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                    [post_content] => [caption id="attachment_27470" align="alignnone" width="300"] Luke Foley delivering his Budget reply. Photo courtesy of the ABC.[/caption]

NSW opposition leader Luke Foley has outlined the Labor Opposition’s reply to the NSW Government’s 2017 Budget, focusing on education, electricity and renewable energy, infrastructure and regional NSW.

Education and school funding

Mr Foley said a Labor Government would have a school building program that will ensure unused public land goes towards school infrastructure. This will be achieved by the Greater Sydney Commission being given the power to seize surplus government land from other departments and agencies for much-needed schools.

Labor will also legislate that every new school built includes childcare or before and after school care facilities on-site. This will help achieve the pledge that every child will have access to at least 15 hours of “affordable preschool education per week, in the year before school”.

As well, every primary school student in NSW will be taught a second language.

For the youth, Labor announced a jobs scheme for the state’s apprentices and trainees. It estimates the scheme will create thousands of jobs for young people every year.

Mr Foley said 63,000 fewer students have enrolled in TAFE after the Coalition Government cut budgets, identified campuses in regional and rural areas for sale or closure and started sacking teachers and support staff. Another 500 were terminated this year, bringing the total to 5,700 since the Liberals and Nationals got their hands on TAFE.

He committed a Labor Government would require 15 per cent of all jobs on NSW Government construction projects, valued over $500,000, to be allocated for apprentices/trainees, indigenous people and the long term unemployed.

He also committed Labor to re-build TAFE, by guarantee at least 70 per cent of NSW vocational education and training funding going to TAFE.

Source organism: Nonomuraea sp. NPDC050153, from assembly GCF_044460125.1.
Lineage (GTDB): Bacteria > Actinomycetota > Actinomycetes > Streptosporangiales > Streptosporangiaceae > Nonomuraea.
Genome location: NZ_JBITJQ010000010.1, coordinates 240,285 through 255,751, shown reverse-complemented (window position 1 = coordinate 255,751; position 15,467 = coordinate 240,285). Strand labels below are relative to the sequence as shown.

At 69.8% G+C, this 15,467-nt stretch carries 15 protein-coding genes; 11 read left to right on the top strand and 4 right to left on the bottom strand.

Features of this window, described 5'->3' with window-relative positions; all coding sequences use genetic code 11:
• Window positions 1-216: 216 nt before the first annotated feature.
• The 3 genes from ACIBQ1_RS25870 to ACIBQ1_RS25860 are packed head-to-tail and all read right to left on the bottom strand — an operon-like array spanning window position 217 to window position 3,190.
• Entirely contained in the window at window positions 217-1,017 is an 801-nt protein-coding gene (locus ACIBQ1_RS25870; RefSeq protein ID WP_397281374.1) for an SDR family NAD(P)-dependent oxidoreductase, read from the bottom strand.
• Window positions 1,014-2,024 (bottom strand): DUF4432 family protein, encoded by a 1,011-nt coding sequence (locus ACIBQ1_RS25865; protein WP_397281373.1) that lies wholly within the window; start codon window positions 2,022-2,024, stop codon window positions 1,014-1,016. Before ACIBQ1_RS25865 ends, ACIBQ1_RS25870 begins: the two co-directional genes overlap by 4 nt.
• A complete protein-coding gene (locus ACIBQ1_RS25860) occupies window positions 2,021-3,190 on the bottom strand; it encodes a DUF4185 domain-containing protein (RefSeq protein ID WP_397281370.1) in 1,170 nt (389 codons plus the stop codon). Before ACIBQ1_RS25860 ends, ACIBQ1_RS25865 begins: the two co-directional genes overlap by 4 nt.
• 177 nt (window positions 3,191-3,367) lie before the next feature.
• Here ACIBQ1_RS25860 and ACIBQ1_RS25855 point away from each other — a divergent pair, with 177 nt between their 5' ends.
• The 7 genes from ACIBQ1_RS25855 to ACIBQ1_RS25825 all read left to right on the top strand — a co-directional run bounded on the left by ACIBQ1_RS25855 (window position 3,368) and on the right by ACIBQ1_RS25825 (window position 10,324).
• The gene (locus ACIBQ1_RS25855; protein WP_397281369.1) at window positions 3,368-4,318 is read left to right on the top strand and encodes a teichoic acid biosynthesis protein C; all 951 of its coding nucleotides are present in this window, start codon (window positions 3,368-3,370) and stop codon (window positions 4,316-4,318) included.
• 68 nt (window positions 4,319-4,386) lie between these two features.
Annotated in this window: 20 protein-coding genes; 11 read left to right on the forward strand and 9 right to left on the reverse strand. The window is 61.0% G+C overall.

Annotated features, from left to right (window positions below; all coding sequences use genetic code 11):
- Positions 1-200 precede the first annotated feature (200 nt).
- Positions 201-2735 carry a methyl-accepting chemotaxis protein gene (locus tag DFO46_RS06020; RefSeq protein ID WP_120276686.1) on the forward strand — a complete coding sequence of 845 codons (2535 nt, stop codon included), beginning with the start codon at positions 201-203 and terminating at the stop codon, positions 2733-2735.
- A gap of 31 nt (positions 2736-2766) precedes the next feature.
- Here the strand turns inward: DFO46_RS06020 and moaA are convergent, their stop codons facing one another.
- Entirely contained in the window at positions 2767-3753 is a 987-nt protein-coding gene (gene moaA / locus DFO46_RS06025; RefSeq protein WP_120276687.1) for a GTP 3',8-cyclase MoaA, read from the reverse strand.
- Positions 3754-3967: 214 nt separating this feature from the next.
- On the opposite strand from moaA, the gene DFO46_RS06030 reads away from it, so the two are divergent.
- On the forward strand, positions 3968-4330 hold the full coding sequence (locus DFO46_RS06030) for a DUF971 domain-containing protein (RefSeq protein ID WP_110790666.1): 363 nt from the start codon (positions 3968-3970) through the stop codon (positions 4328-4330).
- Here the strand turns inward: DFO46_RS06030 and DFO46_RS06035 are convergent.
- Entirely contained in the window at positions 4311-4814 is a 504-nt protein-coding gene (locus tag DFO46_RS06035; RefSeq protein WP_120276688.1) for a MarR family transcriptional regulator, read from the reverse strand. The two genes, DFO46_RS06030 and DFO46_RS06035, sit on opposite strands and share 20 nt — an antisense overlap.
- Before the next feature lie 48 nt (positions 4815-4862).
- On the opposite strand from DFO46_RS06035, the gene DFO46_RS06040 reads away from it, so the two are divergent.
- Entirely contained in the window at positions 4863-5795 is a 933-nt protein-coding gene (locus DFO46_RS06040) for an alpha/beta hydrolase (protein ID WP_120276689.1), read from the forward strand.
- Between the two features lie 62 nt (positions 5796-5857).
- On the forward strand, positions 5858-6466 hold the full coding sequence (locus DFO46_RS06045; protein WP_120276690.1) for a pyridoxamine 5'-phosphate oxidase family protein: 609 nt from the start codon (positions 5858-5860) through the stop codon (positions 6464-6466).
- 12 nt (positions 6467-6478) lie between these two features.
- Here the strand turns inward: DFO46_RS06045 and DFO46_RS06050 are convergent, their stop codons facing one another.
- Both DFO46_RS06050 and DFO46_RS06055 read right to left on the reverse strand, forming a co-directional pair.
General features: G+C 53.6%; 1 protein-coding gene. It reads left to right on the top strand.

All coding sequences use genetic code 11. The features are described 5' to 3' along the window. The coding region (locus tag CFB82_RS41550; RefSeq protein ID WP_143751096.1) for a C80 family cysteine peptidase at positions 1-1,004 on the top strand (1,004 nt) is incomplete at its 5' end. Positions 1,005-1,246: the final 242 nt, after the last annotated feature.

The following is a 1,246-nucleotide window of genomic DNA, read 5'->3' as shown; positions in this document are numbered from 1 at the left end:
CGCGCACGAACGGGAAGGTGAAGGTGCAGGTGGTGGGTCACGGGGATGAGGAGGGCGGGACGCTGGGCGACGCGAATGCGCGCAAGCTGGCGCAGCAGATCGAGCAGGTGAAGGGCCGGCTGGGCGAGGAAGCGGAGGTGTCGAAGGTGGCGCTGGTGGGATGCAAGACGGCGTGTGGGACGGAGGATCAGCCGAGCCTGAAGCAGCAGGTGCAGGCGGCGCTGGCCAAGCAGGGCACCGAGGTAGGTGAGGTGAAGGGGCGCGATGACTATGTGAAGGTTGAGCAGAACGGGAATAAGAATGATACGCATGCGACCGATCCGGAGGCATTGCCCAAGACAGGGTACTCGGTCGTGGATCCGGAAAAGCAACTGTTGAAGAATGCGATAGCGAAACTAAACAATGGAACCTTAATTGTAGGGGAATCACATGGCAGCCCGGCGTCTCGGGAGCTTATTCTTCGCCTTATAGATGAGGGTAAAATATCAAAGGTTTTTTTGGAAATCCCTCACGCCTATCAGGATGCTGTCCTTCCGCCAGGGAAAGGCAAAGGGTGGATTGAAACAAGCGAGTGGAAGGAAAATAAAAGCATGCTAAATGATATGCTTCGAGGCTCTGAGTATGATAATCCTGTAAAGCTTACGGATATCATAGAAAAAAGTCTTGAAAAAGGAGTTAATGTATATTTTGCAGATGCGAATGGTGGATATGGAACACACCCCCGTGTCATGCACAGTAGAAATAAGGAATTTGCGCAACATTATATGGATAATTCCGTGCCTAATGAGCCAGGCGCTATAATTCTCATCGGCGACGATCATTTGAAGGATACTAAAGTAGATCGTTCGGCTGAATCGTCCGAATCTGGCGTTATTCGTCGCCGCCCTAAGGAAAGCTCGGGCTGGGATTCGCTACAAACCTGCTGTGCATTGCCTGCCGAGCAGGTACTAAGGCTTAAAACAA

Electricity and renewable energy

Mr Foley said a Labor government would re-regulate the electricity market to attempt to lower the price of power in NSW, which has approximately doubled since it was deregulated and bills “are set to increase annually by an average of $300 for residential and $900 for commercial users a year. 

He said Labor would also use proceeds from the transfer of the Snowy Hydro to invest in renewable generation across regional NSW, set a minimum solar tariff for households with rooftop solar to be paid for the power they generate, and “massively increase solar energy generation on the rooftops of government buildings”.

Infrastructure

With Sydney public transport and roads, Labor would prioritise the Western Sydney Metro over the Northern Beaches tunnel.

Mr Foley committed to the Western Sydney Metro following the current government specifically excluding in the Budget the fast rail link in favour of the Northern Beaches Tunnel.

With the Badgery’s Creek airport, Labor has called for the creation of a joint Commonwealth-New South Wales Western Sydney Airport Co-ordination Authority to coordinate land use and surface infrastructure. The authority would focus on essential connections such as electricity, water and sewerage for the airport’s surrounding employment zones.

Labor would also like to see the building of a rail connection from day one so people can get where they’re going and avoid congestion on the roads. A fuel pipeline corridor – similar to the underground pipeline from Kurnell to Sydney Airport – also  needs to be reserved and construction of it accelerated as the current plan to supply jet fuel by road will not be sustainable.

Regional NSW

Luke Foley has laid out his commitments to regional and rural NSW if elected in 2019, including that 100 per cent of the proceeds of a Snowy Hydro sale will be spent on regional infrastructure.

He said Labor’s support for selling the state’s share of the Snowy Hydro scheme to the Federal Government is conditional on the proceeds being spent in regional NSW. The sale would also be on the conditional guarantee of ongoing public ownership of the Hydro.